Haarlem Oost is a branch library in the Netherlands that wanted to encourage visitors to add tags (descriptive keywords) to the books they read. These tags would be added to the books in the catalog to build a kind of recommendation system. To do this, the library didn't create a complicated computer system or send people online. Instead, they installed more book drops and return shelves, labeled with different descriptors like "boring," "great for kids," "funny," etc. This brilliant design allowed patrons to create new knowledge about the books in the library while only slightly adjusting their book-returning behavior. Read the original post on this project for more info.
This design inspires me because it creates new value out of what visitors already do. Too often, cultural institutions design participatory projects that require visitors to learn new tools or make sacrifices to contribute. The Haarlem Oost tagging return system wasn't one of these.
Or, so I thought. Two weeks ago, I decided I wanted a photo of the book drops and shelves in action for my forthcoming book. A Dutch friend volunteered to go snap the library. And then I received this email (bold mine):
I am afraid I have got bad news for you... This afternoon I went to the library in Haarlem Oost to take your pictures. When I arrived there, I noticed that they used 'normal' returning shelves instead of the tagging system. I asked one of the employees and it turned out that they quit using the system some time ago. Of course I asked her why. She explained that it more or less was a victim of its own success. First of all, particular shelves were overloaded in a short period of time (to be frank, I don't see the problem here, but to her it was a big problem, so I guess it influenced their working processes and confused them a lot)After I got over my shock (and the urge to delete the email), I realized that this depressing coda is a great illustration of the challenges of sustaining participatory projects.
Next to that, people were using the system so seriously that it took them a lot of time per book to decide where to place it. That caused some logistic problems in the (small) building, especially as they have some peak times. That meant that people often had to wait for other people to return their books - and then themselves again needed time to think where to place their books. There was an alternative system next to the tagging system to improve the flow, but people did not want to be rude and waited patiently on their turn- so the alternative did not work.
The woman I spoke to regrets that they do not use the tagging system anymore. She said that it gave them a good understanding on what the people in the neighbourhood like to read. She said that they are determined to introduce the system again when they have a good solution on the logistic problem, but unfortunately she could not give me a concrete term for that.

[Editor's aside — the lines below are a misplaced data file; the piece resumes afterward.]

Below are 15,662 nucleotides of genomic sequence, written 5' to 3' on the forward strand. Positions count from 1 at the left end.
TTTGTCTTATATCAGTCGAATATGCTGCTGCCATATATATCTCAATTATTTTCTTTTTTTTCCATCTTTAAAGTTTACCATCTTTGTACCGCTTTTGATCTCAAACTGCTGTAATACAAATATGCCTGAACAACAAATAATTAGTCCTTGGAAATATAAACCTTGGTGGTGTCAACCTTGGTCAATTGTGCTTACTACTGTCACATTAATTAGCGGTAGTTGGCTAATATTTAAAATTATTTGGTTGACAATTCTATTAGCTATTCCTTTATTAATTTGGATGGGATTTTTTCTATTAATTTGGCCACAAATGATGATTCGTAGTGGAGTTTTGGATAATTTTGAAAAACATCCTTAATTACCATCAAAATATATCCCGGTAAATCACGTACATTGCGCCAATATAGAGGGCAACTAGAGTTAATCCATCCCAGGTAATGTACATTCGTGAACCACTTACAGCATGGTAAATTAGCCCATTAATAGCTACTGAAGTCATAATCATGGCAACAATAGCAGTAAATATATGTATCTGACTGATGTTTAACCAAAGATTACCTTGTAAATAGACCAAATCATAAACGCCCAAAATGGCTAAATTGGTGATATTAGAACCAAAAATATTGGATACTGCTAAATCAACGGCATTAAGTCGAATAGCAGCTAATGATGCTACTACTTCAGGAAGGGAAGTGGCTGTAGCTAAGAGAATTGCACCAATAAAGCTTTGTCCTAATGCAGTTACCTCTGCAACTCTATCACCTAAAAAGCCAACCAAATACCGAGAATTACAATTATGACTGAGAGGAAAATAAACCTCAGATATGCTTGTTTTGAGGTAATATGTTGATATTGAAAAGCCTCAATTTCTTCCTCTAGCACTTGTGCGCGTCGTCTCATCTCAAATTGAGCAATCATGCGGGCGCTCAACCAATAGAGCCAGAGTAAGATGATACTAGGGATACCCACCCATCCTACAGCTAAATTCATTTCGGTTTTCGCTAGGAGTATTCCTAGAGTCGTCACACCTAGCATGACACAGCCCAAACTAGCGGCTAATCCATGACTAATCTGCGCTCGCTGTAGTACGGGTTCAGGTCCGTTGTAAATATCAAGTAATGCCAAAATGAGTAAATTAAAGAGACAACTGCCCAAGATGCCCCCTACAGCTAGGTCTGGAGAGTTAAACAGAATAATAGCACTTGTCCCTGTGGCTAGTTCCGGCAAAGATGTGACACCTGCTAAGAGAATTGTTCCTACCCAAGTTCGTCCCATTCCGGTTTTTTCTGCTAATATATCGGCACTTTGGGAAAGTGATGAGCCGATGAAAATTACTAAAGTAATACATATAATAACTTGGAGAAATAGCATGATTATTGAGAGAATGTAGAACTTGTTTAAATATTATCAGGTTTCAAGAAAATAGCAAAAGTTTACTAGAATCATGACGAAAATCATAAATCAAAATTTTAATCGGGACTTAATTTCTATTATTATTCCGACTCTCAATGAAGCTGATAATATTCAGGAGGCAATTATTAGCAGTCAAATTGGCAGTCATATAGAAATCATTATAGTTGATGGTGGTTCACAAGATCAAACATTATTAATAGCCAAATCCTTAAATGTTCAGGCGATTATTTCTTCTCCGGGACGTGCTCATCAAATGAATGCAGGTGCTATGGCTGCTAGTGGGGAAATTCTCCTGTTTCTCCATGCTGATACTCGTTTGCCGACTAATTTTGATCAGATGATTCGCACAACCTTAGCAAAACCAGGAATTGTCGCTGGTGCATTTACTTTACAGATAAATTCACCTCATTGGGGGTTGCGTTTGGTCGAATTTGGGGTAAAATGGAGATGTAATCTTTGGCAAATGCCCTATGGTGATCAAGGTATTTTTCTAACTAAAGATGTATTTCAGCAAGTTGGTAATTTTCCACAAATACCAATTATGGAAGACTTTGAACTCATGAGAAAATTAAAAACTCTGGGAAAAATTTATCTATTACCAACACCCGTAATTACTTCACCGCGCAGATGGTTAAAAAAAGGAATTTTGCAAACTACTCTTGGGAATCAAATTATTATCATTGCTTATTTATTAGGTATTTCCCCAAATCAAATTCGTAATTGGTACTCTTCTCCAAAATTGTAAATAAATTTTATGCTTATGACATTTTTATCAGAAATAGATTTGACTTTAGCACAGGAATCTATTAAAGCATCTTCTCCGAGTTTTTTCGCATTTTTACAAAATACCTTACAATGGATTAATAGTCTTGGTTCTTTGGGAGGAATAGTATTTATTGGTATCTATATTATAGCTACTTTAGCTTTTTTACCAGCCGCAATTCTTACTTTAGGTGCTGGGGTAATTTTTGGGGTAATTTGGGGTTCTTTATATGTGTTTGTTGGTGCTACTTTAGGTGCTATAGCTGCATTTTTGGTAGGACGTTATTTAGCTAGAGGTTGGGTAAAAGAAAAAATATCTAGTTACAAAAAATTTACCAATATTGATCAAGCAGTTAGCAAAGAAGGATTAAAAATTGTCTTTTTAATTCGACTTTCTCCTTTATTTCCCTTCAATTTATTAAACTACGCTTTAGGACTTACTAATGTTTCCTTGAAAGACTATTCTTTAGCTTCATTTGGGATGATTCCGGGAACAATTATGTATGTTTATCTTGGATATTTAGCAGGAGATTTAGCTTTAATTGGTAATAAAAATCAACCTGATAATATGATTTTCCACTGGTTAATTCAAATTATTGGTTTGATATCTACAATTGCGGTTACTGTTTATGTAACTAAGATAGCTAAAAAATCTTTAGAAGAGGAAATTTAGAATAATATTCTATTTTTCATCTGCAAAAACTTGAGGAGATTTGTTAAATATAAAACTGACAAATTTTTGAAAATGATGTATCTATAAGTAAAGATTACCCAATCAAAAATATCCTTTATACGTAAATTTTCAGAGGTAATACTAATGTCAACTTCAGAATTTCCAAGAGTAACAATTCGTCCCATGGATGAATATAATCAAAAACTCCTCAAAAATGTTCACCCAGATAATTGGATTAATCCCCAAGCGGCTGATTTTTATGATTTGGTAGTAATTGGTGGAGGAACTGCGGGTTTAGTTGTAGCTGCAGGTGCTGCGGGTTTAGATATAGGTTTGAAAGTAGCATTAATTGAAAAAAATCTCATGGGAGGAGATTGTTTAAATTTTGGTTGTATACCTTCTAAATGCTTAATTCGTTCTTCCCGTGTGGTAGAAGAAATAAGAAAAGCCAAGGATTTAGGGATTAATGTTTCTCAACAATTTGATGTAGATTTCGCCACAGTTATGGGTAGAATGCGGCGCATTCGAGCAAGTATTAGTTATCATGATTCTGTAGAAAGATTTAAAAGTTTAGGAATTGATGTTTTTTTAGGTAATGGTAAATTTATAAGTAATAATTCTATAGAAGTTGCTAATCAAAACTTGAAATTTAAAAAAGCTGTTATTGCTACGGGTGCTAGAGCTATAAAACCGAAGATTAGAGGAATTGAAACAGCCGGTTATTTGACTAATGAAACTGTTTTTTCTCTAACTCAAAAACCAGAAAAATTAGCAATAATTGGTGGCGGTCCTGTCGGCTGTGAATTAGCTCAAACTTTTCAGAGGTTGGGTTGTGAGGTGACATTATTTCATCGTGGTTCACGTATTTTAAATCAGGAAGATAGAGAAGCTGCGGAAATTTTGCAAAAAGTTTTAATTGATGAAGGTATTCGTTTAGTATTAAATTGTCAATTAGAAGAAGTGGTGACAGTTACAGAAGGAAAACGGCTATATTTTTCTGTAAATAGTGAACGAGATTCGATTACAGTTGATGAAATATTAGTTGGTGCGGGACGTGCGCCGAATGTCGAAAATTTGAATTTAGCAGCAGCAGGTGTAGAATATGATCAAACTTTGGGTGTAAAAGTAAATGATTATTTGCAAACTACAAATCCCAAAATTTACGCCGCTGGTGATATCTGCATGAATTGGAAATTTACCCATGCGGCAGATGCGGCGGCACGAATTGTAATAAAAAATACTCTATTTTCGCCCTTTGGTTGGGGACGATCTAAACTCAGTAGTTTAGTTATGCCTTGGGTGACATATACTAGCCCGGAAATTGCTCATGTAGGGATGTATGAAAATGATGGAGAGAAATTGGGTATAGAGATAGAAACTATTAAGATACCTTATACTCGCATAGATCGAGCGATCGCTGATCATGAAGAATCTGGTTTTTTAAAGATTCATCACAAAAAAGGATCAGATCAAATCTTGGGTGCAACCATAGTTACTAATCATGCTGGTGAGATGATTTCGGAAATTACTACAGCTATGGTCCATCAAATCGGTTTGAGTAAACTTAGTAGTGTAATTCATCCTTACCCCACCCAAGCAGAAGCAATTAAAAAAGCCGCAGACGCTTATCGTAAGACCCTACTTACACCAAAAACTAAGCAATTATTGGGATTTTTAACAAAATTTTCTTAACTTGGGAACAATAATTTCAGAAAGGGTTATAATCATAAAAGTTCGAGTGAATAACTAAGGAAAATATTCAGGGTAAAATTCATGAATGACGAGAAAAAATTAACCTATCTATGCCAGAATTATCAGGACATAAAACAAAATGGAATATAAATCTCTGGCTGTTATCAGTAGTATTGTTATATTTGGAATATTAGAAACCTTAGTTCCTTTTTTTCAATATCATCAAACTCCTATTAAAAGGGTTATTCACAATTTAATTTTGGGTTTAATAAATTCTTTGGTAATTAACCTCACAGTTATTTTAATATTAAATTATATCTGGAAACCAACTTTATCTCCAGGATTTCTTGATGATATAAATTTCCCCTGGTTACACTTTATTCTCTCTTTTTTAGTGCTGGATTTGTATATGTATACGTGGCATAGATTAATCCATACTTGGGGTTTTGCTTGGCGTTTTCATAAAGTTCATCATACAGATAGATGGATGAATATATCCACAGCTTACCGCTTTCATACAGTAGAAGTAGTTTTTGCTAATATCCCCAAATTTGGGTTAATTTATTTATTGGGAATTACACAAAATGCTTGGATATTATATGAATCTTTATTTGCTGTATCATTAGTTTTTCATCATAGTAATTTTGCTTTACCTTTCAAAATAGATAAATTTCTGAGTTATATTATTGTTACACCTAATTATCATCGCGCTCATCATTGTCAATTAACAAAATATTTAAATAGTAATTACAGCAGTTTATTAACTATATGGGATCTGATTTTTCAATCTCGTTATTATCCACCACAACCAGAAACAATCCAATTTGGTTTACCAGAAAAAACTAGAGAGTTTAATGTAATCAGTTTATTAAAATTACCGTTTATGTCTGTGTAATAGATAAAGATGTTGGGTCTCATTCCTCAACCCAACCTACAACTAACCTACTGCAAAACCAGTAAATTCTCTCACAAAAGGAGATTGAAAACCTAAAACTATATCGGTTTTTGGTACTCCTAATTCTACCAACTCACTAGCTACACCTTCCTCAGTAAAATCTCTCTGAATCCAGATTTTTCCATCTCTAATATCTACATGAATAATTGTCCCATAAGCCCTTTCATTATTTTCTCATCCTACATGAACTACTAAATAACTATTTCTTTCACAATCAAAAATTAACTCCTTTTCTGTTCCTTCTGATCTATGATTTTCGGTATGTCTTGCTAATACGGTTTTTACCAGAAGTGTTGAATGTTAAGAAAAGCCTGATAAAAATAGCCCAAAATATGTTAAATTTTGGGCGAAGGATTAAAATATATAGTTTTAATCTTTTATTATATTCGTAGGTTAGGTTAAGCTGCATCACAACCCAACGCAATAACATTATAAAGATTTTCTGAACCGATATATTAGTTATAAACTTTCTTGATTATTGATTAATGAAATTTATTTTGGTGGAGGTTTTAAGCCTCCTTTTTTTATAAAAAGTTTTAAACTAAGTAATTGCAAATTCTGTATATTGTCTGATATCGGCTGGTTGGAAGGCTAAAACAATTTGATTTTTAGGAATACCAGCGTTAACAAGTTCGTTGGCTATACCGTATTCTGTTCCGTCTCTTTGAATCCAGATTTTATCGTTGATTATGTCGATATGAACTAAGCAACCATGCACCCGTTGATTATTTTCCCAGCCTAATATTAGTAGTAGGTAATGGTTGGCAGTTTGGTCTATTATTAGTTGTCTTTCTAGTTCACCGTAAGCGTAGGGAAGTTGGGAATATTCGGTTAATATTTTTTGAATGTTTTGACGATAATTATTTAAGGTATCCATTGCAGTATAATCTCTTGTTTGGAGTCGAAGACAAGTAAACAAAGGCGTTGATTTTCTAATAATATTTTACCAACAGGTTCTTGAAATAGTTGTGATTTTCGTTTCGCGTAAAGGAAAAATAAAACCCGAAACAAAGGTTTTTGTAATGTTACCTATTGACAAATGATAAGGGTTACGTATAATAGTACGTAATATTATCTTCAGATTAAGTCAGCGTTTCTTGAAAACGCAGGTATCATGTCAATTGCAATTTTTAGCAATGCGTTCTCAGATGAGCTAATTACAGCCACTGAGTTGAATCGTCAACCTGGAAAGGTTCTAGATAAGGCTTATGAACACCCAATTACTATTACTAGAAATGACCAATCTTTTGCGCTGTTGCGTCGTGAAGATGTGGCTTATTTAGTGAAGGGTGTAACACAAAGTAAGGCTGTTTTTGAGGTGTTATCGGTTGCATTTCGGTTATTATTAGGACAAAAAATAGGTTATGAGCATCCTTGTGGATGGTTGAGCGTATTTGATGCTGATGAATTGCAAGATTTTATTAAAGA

As it turned out, the Haarlem Oost tagging system DID change visitors' behavior--but arguably, it changed their behavior for the better. Visitors liked the activity, and it helped staff learn more about the usage of the collection.
The problem was not that the system was buggy or hard to use, but that it disrupted staff expectations and behavior. It introduced new challenges for staff--to manage return shelves differently, and to deal with queues. Rather than adapt to these challenges, they removed the system.
This is both incredibly shocking and unsurprising. Librarians--and all cultural professionals--address challenges creatively every day. But the challenges they solve are known ones, emerging from the services they traditionally provide. No librarian would get rid of all the Harry Potter books because they are "too popular." No museum would stop offering an educational program that was "too successful." These are familiar challenges that come with the job and are seen to have benefit. But if tagging creates a line or people spend too much time giving you feedback? Staff at Haarlem Oost likely felt comfortable removing the tagging shelves because they didn't see the tagging as a patron requirement, nor the maintenance of the shelves as part of their job.
These front-line staff also probably weren't involved when the outside architect designed the tagging system. If you want participatory projects to thrive at your institution, you must bring staff along with you in their development and listen to their concerns in the design phase. You have to make it clear that sustaining and stewarding these initiatives is as much "part of the job" as traditional functions. Just as you try to design for minimum guest sacrifice, you have to be conscious of potential staff sacrifice. You can't innovate by capital projects and brilliant ideas alone.
Do you have a story to share of a project that got derailed post-launch in this way? Share your thoughts in the comments on what makes these projects fail (and hopefully, rise again).